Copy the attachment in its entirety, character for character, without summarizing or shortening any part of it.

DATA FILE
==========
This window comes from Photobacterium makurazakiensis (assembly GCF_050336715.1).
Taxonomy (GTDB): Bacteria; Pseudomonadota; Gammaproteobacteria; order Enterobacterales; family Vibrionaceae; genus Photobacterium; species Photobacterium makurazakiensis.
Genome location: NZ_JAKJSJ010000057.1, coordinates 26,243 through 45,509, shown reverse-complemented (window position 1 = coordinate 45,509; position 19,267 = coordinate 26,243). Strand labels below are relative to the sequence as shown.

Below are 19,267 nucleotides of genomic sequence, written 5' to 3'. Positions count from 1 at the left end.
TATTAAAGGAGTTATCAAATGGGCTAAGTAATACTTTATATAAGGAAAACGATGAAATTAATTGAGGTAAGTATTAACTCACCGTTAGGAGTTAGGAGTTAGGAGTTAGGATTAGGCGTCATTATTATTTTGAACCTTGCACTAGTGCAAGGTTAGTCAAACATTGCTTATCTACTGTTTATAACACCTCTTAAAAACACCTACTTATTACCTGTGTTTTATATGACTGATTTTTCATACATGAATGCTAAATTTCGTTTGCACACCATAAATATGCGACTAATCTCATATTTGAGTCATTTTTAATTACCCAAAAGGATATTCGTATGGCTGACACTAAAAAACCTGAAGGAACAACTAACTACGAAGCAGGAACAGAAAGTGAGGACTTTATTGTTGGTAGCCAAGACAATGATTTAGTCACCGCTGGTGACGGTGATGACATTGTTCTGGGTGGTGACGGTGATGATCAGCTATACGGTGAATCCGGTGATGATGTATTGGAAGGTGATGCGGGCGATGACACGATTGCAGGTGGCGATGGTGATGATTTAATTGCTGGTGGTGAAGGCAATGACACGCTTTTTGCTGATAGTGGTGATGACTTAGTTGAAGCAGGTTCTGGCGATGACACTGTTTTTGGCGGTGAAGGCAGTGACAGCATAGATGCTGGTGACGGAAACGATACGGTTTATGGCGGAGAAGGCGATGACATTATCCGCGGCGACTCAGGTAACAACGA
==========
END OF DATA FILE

This window comes from Photobacterium makurazakiensis (assembly GCF_050336715.1).
Taxonomy (GTDB): Bacteria; Pseudomonadota; Gammaproteobacteria; order Enterobacterales; family Vibrionaceae; genus Photobacterium; species Photobacterium makurazakiensis.
Genome location: NZ_JAKJSJ010000057.1, coordinates 26,243 through 45,509, shown reverse-complemented (window position 1 = coordinate 45,509; position 19,267 = coordinate 26,243). Strand labels below are relative to the sequence as shown.

Below are 19,267 nucleotides of genomic sequence, written 5' to 3'. Positions count from 1 at the left end.
TATTAAAGGAGTTATCAAATGGGCTAAGTAATACTTTATATAAGGAAAACGATGAAATTAATTGAGGTAAGTATTAACTCACCGTTAGGAGTTAGGAGTTAGGAGTTAGGATTAGGCGTCATTATTATTTTGAACCTTGCACTAGTGCAAGGTTAGTCAAACATTGCTTATCTACTGTTTATAACACCTCTTAAAAACACCTACTTATTACCTGTGTTTTATATGACTGATTTTTCATACATGAATGCTAAATTTCGTTTGCACACCATAAATATGCGACTAATCTCATATTTGAGTCATTTTTAATTACCCAAAAGGATATTCGTATGGCTGACACTAAAAAACCTGAAGGAACAACTAACTACGAAGCAGGAACAGAAAGTGAGGACTTTATTGTTGGTAGCCAAGACAATGATTTAGTCACCGCTGGTGACGGTGATGACATTGTTCTGGGTGGTGACGGTGATGATCAGCTATACGGTGAATCCGGTGATGATGTATTGGAAGGTGATGCGGGCGATGACACGATTGCAGGTGGCGATGGTGATGATTTAATTGCTGGTGGTGAAGGCAATGACACGCTTTTTGCTGATAGTGGTGATGACTTAGTTGAAGCAGGTTCTGGCGATGACACTGTTTTTGGCGGTGAAGGCAGTGACAGCATAGATGCTGGTGACGGAAACGATACGGTTTATGGCGGAGAAGGCGATGACATTATCCGCGGCGACTCAGGTAACAACGA